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Archive for the ‘texting and driving’ tag

Can Your License be Suspended for Texting and Driving in Illinois?

June 3rd, 2019 at 5:12 pm

IL defense attorney, Illinois criminal lawyerThe last week of April was Distracted Driving Awareness Week in Illinois, and troopers all across the state participated. Over the seven-day span, they issued a total of 566 distracted driving tickets. The campaign could not have come at a better time, as drivers in Illinois are about to face much steeper penalties if they regularly text and drive.

Current Illinois Law on Texting and Driving

Currently in Illinois, it is illegal for any driver to use a handheld device while driving. This is covered under the statute 625 ILCS 5/12-610.2. This law, which is one of the stricter distracted driving laws in the country, states that no driver shall hold a cellphone or electronic device, including tablets, while they are behind the wheel of a car that is moving.

Under this law, there are only a few instances in which the use of an electronic device is legal. These include:

  • If the device is built into the car, such as a GPS;
  • When using a phone to call for emergency assistance;
  • When a cell phone is in hands-free mode, or the driver is using a headset;
  • Using a phone while parked on the shoulder of the road;
  • Using a phone on the roadway if the flow of traffic has stopped and the vehicle is in park or neutral; and
  • Using a single button on a cellphone to start or stop a call.

Anyone found using a cell phone for any reason, or in any manner, other than those described above faces penalties. Those penalties are also about to become much steeper.

Current Penalties for Texting and Driving

The penalty for texting and driving is $75 if it is the driver’s first offense. This increases to $100 for a second offense, $125 for a third offense, and $150 for a fourth and subsequent offense. In addition to these, the driver will also have to pay court costs. For example, in Rolling Meadows drivers can expect to pay anywhere from $179 to $214 in court costs. This makes the penalty for even a first offense around $300.

While these penalties are currently in effect, they are only going to last for another couple of months. After that time, drivers that are caught texting and driving will face even greater penalties.

New Penalties for Texting and Driving are On the Way

As of July 1, 2019, distracted driving will be considered a moving violation. This is different than the summary offense classification they currently fall under. While the $75 fine for a first offense will still apply, those caught in subsequent offenses will face more than just increased fines.

When the new law goes into effect this summer, those convicted of driving while distracted will have their driver’s license suspended if they have three moving violations within a period of 12 months. Those under the age of 21 face even harsher penalties under the new law. If they are convicted of two moving violations within a 24-month period, their license is suspended.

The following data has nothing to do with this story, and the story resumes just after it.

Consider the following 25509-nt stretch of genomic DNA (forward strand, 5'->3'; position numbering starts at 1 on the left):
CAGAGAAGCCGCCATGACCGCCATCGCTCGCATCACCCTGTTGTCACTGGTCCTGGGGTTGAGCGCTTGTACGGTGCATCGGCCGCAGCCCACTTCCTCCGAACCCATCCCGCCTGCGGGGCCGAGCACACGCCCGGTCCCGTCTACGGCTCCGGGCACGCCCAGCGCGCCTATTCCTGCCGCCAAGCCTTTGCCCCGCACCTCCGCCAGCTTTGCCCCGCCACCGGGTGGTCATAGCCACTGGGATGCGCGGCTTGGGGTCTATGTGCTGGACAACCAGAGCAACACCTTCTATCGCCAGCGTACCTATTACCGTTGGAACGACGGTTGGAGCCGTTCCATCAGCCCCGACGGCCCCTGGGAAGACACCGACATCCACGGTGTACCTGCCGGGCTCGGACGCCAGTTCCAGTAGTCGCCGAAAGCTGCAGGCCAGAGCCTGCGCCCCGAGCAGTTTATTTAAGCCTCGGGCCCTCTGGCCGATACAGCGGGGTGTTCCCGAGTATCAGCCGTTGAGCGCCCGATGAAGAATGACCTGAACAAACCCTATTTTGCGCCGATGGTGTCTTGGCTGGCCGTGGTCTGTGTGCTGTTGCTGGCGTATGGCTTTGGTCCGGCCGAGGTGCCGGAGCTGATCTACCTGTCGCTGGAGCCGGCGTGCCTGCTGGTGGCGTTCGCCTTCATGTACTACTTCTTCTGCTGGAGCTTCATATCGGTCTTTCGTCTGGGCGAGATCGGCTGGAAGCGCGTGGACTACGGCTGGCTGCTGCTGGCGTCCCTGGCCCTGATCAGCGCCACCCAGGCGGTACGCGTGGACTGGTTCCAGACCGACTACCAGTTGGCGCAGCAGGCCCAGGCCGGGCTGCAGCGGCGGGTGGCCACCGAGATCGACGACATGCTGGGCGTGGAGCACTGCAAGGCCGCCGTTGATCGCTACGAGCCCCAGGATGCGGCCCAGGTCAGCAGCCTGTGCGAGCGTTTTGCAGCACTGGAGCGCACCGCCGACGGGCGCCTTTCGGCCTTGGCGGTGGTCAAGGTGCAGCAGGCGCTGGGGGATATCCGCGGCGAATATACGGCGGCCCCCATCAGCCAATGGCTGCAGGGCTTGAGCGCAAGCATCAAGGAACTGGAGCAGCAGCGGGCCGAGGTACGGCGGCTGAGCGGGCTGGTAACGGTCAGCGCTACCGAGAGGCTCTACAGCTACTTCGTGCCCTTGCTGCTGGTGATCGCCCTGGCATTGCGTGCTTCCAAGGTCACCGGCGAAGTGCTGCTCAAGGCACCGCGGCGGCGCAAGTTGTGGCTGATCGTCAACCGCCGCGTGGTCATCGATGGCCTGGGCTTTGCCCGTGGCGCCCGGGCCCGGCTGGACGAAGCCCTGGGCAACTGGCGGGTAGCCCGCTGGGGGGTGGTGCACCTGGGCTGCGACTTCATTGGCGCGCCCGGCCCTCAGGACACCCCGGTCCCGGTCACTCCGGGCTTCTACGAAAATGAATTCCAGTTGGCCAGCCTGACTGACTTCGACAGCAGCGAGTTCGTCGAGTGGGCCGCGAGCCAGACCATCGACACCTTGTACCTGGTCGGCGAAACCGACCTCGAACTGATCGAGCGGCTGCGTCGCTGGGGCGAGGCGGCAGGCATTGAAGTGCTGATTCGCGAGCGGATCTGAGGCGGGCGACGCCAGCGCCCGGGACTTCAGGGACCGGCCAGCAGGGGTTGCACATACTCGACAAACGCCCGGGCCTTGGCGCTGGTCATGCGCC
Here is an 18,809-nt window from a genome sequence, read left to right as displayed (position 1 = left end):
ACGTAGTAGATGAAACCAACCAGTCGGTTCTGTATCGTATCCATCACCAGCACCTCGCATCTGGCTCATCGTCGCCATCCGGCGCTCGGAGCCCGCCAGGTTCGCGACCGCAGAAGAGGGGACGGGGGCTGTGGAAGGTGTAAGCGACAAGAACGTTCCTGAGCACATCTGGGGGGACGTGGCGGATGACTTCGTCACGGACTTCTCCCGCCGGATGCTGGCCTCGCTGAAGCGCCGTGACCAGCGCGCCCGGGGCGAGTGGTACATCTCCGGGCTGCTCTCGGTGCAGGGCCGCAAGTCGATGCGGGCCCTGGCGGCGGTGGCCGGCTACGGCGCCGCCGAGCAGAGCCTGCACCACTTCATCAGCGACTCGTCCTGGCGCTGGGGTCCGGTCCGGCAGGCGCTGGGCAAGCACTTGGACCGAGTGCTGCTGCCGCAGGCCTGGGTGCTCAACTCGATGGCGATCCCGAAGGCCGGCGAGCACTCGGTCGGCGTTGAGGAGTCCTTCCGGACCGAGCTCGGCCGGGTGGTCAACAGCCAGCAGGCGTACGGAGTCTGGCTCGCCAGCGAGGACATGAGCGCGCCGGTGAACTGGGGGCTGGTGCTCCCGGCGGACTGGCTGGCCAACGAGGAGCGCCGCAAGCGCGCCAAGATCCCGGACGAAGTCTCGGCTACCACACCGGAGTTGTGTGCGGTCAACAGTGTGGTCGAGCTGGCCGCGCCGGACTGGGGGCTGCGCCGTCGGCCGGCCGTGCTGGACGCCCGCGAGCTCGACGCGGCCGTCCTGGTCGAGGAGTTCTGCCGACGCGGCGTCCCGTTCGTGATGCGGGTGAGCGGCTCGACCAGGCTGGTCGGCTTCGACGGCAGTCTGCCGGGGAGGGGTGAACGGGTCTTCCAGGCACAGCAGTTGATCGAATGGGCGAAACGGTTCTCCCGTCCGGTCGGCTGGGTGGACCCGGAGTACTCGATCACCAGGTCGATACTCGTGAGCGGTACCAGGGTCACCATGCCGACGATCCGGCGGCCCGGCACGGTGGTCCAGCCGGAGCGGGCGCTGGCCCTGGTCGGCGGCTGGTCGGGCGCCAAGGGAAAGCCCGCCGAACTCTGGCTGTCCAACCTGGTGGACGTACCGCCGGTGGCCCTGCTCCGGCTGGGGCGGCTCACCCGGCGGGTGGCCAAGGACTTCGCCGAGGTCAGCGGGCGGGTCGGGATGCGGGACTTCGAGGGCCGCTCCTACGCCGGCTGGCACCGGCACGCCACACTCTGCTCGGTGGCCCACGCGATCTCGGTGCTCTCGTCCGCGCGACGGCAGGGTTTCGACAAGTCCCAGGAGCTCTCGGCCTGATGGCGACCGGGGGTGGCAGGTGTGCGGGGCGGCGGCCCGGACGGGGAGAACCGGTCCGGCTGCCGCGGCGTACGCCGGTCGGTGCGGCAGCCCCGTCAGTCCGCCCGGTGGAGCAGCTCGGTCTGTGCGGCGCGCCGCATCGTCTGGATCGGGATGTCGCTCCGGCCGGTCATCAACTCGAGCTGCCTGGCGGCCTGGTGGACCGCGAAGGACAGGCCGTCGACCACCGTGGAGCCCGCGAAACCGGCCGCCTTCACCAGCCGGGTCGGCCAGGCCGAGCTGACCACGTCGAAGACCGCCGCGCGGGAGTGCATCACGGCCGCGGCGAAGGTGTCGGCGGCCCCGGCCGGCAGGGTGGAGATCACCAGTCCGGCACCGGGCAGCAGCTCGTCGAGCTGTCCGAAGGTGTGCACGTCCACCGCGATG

Call a Rolling Meadows Criminal Defense Lawyer and Keep Your License

In order for a driver’s license to be suspended, the driver must first be convicted of the violation. A lawyer can help drivers fight the charges and keep their license.

If you have been charged with a moving violation and now fear license suspension, a dedicated Rolling Meadows criminal defense attorney at the Law Offices of Christopher M. Cosley can help keep it off your driving record. Call us today at 847-394-3200 to learn about the many possible defenses that are available, and how we will use them to give you your best chance of success in court. Call now, or fill out our online form for your free case evaluation.

 

Sources:

https://khqa.com/news/state/illinois-state-police-issue-over-930-citations-during-distracted-driving-week

http://ilga.gov/legislation/fulltext.asp?DocName=&SessionId=91&GA=100&DocTypeId=HB&DocNum=4846&GAID=14&LegID=110209&SpecSess=&Session=

New Year, New Rules of the Road in Illinois

February 12th, 2019 at 12:04 am

IL traffic lawyerMost drivers believe they know the rules of the road. These rules include driving under posted speed limits, stopping at traffic lights, and following all road signs, such as school crossings. However, many new traffic rules will come into effect over the course of 2019. Drivers need to ensure they are familiar with these rules as well. If they are not and are found in violation of these new laws, they could be facing hefty fines and other penalties.

New Texting and Driving Laws

Perhaps the most important law that will be introduced later in the year is the new penalties imposed on drivers found in violation of texting and driving. This law, which stems from Illinois House Bill 4846, will come into effect on July 1, 2019.

Texting and driving has been illegal in Illinois since 2014. The new law though, will now consider texting and driving a moving violation rather than a non-moving violation. Moving violations are entered into a person’s driving record. When a person is convicted of three moving violations within a 12-month period, their licenses are also subject to suspension. A first offense carries the same penalty of $75.

Children Under Two Must Ride in Rear-Facing Car Seats

Before January 1, 2019, Illinois law required that all children under the age of eight be restrained in a car seat. Previously, the law did not state which way that child restraint system had to face in the vehicle. Under the new law, which took effect on New Year’s Day, all children under the age of two must ride in rear-facing car seats. Children under the age of two and taller than 40 inches in height, or weighing more than 40 pounds, may sit in a front-facing car seat.